All Around Nativity Scenes

Walking and visiting

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  • Thursday, December 3, 2020 - Tuesday, February 2, 2021

In these difficult times, we are soothed by familiar elements of our surroundings – and Cracovian Nativity Scenes offer a glimmer of hope.

We are especially delighted to present the sixth Cracovian campaign All Around Nativity Scenes. This year, we explore the tradition through Cracovian poets: from the author of The Wedding, via creators of famous cabarets of the 20th century, local bards and Nobel laureates, to the enfant terrible of Polish poetry Marcin Świetlicki… In spite of all the concerns and restrictions brought by the pandemic, the organisers have been inspired by the imagination of Cracovian nativity scene-makers and authors to prepare the “Miracle Fair”.

Since 2015, thanks to the Museum of Kraków and KBF, selected nativity scenes have been presented in the city space, bringing a sparkle to its beautiful festive atmosphere. Once again, the intricate models of Kraków and the Bethlehem manger, featuring episodes from Poland’s history and Cracovian legends, go on display in windows of shops, hotels and restaurants in the city and display cases in squares of the Old City and the Planty Garden Ring, shining a ray of joy and hope.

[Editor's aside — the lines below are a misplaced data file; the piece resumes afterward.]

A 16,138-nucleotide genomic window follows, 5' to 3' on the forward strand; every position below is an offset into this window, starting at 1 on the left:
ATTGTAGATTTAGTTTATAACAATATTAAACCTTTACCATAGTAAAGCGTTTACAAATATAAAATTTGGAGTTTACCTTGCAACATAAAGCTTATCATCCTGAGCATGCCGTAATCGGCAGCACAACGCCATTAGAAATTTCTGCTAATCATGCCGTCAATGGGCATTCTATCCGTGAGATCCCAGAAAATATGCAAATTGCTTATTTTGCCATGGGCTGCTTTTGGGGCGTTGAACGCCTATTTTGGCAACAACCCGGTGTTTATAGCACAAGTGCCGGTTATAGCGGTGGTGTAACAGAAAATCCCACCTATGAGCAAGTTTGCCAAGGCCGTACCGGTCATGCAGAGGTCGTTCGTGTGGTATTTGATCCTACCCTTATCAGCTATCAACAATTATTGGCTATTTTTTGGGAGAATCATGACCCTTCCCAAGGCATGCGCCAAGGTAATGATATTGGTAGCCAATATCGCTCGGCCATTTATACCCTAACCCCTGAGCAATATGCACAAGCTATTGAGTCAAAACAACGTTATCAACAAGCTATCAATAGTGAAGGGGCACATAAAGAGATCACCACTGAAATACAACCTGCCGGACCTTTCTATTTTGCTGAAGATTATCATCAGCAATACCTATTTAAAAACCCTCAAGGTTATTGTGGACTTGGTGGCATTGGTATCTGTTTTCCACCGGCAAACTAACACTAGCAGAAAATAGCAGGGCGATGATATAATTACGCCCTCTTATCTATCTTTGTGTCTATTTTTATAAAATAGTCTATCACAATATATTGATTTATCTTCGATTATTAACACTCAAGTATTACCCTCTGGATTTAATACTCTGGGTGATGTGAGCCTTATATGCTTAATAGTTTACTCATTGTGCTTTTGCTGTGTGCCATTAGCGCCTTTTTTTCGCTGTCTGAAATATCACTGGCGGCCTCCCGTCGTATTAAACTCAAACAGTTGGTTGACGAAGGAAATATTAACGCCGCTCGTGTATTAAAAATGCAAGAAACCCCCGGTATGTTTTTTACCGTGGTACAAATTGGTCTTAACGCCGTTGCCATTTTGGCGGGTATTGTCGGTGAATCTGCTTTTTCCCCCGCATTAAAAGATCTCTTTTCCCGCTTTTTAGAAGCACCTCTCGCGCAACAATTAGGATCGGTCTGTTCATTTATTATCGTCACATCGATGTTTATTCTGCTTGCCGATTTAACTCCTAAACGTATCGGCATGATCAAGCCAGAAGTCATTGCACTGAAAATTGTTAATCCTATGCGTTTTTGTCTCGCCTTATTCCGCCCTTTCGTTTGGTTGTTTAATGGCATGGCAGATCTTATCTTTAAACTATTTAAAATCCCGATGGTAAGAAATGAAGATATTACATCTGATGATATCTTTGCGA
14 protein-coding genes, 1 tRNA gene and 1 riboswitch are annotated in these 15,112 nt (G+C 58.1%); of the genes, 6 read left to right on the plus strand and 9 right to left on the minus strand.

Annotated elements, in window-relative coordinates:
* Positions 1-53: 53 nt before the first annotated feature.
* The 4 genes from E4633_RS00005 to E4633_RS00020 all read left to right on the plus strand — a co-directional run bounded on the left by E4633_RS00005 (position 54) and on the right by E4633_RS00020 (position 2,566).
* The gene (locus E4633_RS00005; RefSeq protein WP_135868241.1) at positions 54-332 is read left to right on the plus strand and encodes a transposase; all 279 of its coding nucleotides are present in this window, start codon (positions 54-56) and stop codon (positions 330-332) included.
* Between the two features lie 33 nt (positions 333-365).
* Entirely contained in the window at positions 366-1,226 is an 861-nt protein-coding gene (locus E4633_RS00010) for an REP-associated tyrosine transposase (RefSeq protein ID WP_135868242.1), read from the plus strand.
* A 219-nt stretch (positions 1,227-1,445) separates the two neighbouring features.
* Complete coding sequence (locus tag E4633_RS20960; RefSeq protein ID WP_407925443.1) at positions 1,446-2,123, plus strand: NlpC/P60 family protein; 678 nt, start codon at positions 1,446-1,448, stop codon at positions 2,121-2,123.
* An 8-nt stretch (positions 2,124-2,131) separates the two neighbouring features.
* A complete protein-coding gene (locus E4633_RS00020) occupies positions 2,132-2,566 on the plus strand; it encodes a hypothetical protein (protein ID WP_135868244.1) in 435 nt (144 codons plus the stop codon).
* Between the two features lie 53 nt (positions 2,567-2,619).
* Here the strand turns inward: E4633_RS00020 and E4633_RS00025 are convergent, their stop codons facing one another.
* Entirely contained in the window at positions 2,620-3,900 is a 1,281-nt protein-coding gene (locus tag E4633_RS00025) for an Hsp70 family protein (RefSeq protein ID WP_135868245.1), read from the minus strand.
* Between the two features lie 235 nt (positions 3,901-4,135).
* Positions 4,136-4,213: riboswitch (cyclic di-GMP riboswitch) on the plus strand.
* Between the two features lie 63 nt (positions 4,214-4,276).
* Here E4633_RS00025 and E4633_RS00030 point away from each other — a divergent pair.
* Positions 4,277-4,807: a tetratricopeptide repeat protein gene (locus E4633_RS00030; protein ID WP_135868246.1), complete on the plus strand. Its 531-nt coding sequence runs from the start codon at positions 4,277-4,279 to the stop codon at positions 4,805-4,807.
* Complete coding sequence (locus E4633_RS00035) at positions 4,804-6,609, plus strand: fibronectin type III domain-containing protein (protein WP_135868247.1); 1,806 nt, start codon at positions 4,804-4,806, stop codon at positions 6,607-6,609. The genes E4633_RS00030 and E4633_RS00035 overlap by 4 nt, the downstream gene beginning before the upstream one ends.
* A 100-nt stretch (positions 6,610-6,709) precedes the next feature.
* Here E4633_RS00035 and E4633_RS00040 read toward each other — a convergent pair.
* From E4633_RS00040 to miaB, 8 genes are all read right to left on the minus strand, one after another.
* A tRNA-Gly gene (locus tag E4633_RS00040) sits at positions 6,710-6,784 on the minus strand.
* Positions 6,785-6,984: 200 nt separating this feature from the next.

“You are placed / not in a manger / but in a gold palace”, wrote the poet and nativity scene-maker Jan Kirsz. The constructions intertwine many different worlds: city architecture and its heroes and symbols, the mystery of the nativity, joy, family love… Anything is possible – as Wisława Szymborska wrote in her Miracle Fair, “A miracle, just take a look around: / the inescapable earth. / An extra miracle, extra and ordinary: / the unthinkable can be thought.”

Grzegorz Turnau sang, “Quietly / very quietly / they’re walking towards the city to scout / walking and looking”… (lyrics by Michał Zabłocki) We have no idea how empty and quiet Kraków will be this winter, but let’s go on a magical, poetic walk – online and out in the city streets – to find Konstanty Ildefons Gałczyński’s enchanted carriage or Marcin Świetlicki’s yellow dog, illuminated by the light of the moon with the legendary sorcerer Pan Twardowski gazing down upon the city… (Dorota Dziunikowska, “Karnet” monthly)

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